Edited by Flyboy

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17 minutes ago, Flyboy said:

These triangular pieces are 'gussets'. They strengthen the corners of the frame by acting as a triangular brace and providing a larger gluing area.  When a thin frame is made on the bench it would be very floppy and probably break at the corner joints before instalation. As said previously they are often  shaped to match the window frame.

 

In ordinary woodworking/frame making terms, that would be true, but in the context of this area by the window, this piece provides no strengthening to the structure. It would be unusual in boat fit outs for this piece to be made part of the wood battening at the early stage, which is when this would be fitted in your example, as a piece. The piece in these areas is only cosmetic.

 

 

Edited by Higgs

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2 hours ago, Batainte said:

And their purpose is as @jonathanA mentioned- purely decorative- nothing to do with protecting the windows, reducing condensation or some other magic trickery?

Correct. As Mike says, it’s better to give them some shape as opposed to a crude triangle, purely because they look better that way. 

1 hour ago, Flyboy said:

These triangular pieces are 'gussets'. They strengthen the corners of the frame by acting as a triangular brace and providing a larger gluing area. 

Nahh... they’re purely cosmetic. 

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7 minutes ago, WotEver said:

Nahh... they’re purely cosmetic

I suspect that in some cases they are the only material between the cabin airspace and the inside surface of the steel shell at the window corners, and are thus the only insulation there. Poorly fitted they will allow moist air to get behind, and consequent condensation leading to mildew and rot...

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1 hour ago, David Mack said:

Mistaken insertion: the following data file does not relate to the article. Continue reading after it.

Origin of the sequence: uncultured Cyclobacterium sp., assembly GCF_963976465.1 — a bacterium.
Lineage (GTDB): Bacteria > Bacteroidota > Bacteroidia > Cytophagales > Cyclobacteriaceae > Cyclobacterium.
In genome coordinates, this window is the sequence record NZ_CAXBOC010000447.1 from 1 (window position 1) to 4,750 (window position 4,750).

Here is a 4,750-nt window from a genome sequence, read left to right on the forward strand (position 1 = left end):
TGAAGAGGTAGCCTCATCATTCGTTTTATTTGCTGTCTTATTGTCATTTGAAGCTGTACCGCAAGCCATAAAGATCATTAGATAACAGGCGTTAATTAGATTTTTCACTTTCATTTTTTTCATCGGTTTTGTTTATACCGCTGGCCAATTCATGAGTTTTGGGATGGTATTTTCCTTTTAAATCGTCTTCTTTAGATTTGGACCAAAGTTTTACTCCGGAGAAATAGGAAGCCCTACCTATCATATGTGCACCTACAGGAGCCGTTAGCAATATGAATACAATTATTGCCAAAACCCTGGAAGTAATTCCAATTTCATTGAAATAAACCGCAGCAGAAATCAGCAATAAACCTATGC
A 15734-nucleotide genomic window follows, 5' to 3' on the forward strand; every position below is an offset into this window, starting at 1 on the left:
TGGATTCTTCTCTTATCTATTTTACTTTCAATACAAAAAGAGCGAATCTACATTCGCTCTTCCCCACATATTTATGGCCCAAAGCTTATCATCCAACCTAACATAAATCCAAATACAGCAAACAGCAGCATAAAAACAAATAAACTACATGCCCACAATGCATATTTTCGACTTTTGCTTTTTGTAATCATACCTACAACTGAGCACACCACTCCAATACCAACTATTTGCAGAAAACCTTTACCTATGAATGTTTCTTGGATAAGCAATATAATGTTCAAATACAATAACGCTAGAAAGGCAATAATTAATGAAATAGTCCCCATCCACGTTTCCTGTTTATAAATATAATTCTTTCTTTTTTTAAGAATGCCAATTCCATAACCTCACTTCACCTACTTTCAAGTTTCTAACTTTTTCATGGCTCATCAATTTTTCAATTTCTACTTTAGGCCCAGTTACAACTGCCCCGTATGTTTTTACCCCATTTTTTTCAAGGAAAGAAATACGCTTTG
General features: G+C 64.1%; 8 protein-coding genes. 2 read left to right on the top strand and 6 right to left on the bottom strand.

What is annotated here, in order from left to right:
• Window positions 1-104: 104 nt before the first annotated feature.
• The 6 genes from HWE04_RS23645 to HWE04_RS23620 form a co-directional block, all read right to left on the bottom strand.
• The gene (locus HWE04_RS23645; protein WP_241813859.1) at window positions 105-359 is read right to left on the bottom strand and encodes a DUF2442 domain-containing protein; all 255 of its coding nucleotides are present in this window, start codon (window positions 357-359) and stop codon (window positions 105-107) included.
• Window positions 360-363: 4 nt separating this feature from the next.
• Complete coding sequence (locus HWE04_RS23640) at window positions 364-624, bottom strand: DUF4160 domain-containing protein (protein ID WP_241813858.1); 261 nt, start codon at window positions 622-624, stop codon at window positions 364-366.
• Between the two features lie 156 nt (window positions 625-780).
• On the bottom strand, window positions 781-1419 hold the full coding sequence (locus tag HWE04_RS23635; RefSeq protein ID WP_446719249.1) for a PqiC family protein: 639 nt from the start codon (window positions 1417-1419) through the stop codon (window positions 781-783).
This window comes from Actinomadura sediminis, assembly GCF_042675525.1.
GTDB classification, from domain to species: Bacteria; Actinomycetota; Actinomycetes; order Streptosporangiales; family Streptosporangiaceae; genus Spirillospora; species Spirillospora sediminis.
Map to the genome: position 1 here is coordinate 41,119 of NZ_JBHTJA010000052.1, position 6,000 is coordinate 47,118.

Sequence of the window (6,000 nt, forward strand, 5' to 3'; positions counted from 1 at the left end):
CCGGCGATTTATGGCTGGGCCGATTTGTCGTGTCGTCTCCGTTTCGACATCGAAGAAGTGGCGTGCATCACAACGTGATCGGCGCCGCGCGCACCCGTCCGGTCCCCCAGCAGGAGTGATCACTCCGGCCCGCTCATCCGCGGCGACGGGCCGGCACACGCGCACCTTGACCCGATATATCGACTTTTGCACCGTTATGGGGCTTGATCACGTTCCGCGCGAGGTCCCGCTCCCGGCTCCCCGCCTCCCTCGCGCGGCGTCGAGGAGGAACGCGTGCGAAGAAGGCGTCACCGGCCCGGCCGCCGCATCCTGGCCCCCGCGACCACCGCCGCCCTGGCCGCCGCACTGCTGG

I suspect that in some cases they are the only material between the cabin airspace and the inside surface of the steel shell at the window corners, and are thus the only insulation there. Poorly fitted they will allow moist air to get behind, and consequent condensation leading to mildew and rot...

Possibly in some rare cases, but look at the image in post #4. The internal cladding is sealed up to the edges of the frame. I would suggest that’s typical. The corner pieces are purely cosmetic. 

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Thank you all for comments about these.

So my understanding is that "gussets" primarily are used for decorative purposes.

 

Id agree a little with @Flyboy about floppiness of such a curved  piece which was used as a holding frame. Actually when the window was screwed onto it, it did feel that corners may just come apart if the screw would get forced even further- however nothing bad happened with any of them.

 

Technically "gussets" also come in handy by making the window holding frame more sturdy if just a few pieces of straight timber have been used for this purpose- effectively camouflaging the angular edges and making them appear curvy.

 

Probably did a went the extra mile by fabricating mine, but quite happy with the result.

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11 hours ago, WotEver said:

Correct. As Mike says, it’s better to give them some shape as opposed to a crude triangle, purely because they look better that way. 

Nahh... they’re purely cosmetic. 

And make it look crap.

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30 minutes ago, W+T said:

And make it look crap.

No Wayne, don’t hold back. Tell us what you really think. 

  • Haha 1

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1 hour ago, W+T said:

And make it look crap.

I have been on your new boat.  And I'm coming on it when you have finished done some work on it.  And I have a camera, so be nice to others ...

 

 

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10 hours ago, TheBiscuits said:

I have been on your new boat.  And I'm coming on it when you have finished done some work on it.  And I have a camera, so be nice to others ...

 

 

Ha Ha aslong as you bring the cider, girly cider if you like lol.  If the gussets had more of a curve as in the next pics, a lot better to look at. Just my opinion. 

 

And dont forget i have a camera, i will again take all the pics of the ins and outs and cockups again, infact i dont even like my boat i last did.  some real bad design flaws in it.